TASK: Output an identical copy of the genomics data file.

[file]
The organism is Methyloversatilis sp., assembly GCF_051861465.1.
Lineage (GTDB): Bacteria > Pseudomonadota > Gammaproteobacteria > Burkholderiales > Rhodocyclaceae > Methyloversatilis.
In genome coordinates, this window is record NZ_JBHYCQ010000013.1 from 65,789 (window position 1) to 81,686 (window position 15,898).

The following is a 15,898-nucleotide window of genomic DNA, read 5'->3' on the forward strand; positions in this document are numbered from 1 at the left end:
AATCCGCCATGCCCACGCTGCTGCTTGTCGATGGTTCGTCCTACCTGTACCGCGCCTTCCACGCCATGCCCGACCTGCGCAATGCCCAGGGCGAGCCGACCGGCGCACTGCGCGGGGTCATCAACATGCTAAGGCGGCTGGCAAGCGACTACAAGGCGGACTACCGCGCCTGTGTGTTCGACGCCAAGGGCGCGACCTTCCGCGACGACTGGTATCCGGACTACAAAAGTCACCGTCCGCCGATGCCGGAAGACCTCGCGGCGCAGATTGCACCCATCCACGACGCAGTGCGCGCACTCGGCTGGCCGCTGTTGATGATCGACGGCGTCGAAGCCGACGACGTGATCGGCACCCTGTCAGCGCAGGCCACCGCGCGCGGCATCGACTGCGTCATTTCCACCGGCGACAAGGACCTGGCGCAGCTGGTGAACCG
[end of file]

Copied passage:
The organism is Methyloversatilis sp., assembly GCF_051861465.1.
Lineage (GTDB): Bacteria > Pseudomonadota > Gammaproteobacteria > Burkholderiales > Rhodocyclaceae > Methyloversatilis.
In genome coordinates, this window is record NZ_JBHYCQ010000013.1 from 65,789 (window position 1) to 81,686 (window position 15,898).

The following is a 15,898-nucleotide window of genomic DNA, read 5'->3' on the forward strand; positions in this document are numbered from 1 at the left end:
AATCCGCCATGCCCACGCTGCTGCTTGTCGATGGTTCGTCCTACCTGTACCGCGCCTTCCACGCCATGCCCGACCTGCGCAATGCCCAGGGCGAGCCGACCGGCGCACTGCGCGGGGTCATCAACATGCTAAGGCGGCTGGCAAGCGACTACAAGGCGGACTACCGCGCCTGTGTGTTCGACGCCAAGGGCGCGACCTTCCGCGACGACTGGTATCCGGACTACAAAAGTCACCGTCCGCCGATGCCGGAAGACCTCGCGGCGCAGATTGCACCCATCCACGACGCAGTGCGCGCACTCGGCTGGCCGCTGTTGATGATCGACGGCGTCGAAGCCGACGACGTGATCGGCACCCTGTCAGCGCAGGCCACCGCGCGCGGCATCGACTGCGTCATTTCCACCGGCGACAAGGACCTGGCGCAGCTGGTGAACCG